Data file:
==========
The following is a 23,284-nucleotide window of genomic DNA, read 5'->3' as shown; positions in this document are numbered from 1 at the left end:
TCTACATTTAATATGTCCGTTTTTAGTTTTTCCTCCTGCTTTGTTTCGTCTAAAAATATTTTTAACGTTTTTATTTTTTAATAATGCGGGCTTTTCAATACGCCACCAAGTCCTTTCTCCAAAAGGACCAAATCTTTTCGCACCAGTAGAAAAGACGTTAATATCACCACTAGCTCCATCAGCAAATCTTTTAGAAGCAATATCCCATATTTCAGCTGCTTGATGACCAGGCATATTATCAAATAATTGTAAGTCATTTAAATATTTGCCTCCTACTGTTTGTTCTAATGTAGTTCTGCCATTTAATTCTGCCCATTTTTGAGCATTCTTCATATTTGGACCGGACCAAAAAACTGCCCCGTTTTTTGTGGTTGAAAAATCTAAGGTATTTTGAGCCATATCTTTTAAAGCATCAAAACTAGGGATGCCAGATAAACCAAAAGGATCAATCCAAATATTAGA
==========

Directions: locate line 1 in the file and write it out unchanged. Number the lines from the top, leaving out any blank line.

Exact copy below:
The following is a 23,284-nucleotide window of genomic DNA, read 5'->3' as shown; positions in this document are numbered from 1 at the left end: